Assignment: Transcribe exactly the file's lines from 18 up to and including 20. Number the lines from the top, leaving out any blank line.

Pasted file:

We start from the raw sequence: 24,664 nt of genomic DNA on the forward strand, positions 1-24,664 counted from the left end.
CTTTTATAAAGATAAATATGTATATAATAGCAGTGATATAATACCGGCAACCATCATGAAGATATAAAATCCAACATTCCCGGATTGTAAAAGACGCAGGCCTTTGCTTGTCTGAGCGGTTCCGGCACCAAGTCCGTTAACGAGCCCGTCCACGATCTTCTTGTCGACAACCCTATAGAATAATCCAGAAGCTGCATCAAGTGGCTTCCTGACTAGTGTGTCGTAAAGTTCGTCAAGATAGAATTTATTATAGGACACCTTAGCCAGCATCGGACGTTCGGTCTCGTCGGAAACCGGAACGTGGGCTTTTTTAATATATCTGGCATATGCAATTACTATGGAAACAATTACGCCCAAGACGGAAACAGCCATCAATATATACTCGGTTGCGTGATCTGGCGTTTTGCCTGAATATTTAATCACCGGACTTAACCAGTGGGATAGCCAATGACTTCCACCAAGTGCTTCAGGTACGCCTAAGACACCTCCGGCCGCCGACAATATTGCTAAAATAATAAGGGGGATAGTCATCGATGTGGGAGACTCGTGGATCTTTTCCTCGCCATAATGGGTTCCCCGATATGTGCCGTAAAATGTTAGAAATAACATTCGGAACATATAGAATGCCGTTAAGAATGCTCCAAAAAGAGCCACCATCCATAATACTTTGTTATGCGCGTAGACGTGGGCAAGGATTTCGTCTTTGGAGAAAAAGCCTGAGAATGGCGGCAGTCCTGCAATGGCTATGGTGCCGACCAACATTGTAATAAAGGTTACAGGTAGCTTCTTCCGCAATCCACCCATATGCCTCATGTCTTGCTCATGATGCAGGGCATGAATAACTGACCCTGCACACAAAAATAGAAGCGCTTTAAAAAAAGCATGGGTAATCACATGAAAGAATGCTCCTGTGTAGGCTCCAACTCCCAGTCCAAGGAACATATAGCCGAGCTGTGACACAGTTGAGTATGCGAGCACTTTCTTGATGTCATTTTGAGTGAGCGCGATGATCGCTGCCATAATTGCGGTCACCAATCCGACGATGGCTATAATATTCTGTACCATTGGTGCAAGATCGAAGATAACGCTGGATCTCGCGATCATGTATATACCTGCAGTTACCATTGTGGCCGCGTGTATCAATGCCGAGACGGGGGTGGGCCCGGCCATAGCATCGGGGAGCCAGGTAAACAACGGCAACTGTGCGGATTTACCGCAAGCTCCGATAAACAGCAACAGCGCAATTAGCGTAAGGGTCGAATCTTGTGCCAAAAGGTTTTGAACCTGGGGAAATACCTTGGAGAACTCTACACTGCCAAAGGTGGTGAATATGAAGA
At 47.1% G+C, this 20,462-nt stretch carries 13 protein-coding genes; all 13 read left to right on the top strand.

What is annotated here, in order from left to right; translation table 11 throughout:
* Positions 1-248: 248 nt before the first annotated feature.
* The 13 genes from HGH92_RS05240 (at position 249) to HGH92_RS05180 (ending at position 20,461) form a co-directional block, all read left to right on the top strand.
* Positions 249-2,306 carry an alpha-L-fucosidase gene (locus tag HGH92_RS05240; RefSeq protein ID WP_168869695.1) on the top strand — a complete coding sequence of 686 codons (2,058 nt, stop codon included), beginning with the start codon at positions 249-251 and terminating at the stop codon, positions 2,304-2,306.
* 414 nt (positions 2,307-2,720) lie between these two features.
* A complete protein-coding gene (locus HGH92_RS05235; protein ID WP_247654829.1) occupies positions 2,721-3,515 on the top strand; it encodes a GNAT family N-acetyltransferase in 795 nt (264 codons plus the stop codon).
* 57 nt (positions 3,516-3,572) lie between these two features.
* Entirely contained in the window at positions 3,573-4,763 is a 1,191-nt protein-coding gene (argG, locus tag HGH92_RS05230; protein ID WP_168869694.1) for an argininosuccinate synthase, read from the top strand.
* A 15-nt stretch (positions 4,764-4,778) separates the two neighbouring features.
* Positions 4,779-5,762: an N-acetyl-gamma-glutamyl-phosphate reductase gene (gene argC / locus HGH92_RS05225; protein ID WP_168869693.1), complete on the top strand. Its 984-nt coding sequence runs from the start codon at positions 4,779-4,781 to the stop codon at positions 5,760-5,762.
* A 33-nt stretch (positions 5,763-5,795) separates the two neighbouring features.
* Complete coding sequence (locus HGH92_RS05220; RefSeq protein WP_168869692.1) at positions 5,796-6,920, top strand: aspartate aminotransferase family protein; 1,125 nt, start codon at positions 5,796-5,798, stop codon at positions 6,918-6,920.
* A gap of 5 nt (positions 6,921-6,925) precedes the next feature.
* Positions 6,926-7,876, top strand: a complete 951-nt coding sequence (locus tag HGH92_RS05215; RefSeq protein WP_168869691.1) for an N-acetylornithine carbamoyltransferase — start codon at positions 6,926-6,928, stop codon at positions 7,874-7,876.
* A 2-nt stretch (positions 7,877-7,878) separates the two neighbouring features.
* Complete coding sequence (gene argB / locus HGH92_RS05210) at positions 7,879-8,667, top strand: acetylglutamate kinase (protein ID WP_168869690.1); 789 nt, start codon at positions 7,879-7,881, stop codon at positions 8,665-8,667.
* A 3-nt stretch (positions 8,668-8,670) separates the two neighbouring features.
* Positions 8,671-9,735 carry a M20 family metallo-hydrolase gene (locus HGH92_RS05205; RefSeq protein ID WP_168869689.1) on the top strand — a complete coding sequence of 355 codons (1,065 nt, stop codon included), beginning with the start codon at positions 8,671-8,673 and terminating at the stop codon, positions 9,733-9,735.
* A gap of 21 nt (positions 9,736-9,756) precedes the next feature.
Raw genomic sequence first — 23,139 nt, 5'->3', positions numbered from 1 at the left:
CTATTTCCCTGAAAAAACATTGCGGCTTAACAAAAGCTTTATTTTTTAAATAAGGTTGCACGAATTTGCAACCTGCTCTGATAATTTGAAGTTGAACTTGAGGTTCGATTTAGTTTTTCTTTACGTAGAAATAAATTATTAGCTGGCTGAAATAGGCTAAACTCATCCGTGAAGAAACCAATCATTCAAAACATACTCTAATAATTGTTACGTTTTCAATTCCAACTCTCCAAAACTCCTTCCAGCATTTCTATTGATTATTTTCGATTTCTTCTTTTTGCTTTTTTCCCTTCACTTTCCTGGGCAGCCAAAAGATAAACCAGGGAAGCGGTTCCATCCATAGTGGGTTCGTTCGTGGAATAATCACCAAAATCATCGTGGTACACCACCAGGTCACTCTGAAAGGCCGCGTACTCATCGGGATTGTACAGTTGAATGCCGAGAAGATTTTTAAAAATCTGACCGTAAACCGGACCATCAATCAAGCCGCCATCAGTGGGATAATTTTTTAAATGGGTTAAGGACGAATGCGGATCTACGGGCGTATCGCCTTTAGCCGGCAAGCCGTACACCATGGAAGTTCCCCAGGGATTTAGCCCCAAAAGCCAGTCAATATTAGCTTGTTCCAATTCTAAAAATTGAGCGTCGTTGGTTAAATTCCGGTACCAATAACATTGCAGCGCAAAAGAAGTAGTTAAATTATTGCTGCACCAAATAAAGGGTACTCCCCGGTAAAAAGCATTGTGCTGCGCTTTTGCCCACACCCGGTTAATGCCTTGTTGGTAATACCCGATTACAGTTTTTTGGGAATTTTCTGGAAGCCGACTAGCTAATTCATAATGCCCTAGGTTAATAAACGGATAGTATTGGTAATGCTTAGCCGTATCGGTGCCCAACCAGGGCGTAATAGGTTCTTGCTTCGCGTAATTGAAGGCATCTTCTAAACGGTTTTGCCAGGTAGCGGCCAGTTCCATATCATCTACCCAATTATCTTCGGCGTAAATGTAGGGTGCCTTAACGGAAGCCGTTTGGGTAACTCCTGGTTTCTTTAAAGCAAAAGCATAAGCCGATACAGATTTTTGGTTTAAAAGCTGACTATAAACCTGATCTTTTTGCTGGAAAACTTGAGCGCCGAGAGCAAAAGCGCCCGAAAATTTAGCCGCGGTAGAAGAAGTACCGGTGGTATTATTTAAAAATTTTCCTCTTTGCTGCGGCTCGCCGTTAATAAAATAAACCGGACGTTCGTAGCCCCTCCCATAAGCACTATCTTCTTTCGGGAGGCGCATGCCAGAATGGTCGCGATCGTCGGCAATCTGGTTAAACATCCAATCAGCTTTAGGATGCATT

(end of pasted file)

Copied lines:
* A 2-nt stretch (positions 7,877-7,878) separates the two neighbouring features.
* Complete coding sequence (gene argB / locus HGH92_RS05210) at positions 7,879-8,667, top strand: acetylglutamate kinase (protein ID WP_168869690.1); 789 nt, start codon at positions 7,879-7,881, stop codon at positions 8,665-8,667.
* A 3-nt stretch (positions 8,668-8,670) separates the two neighbouring features.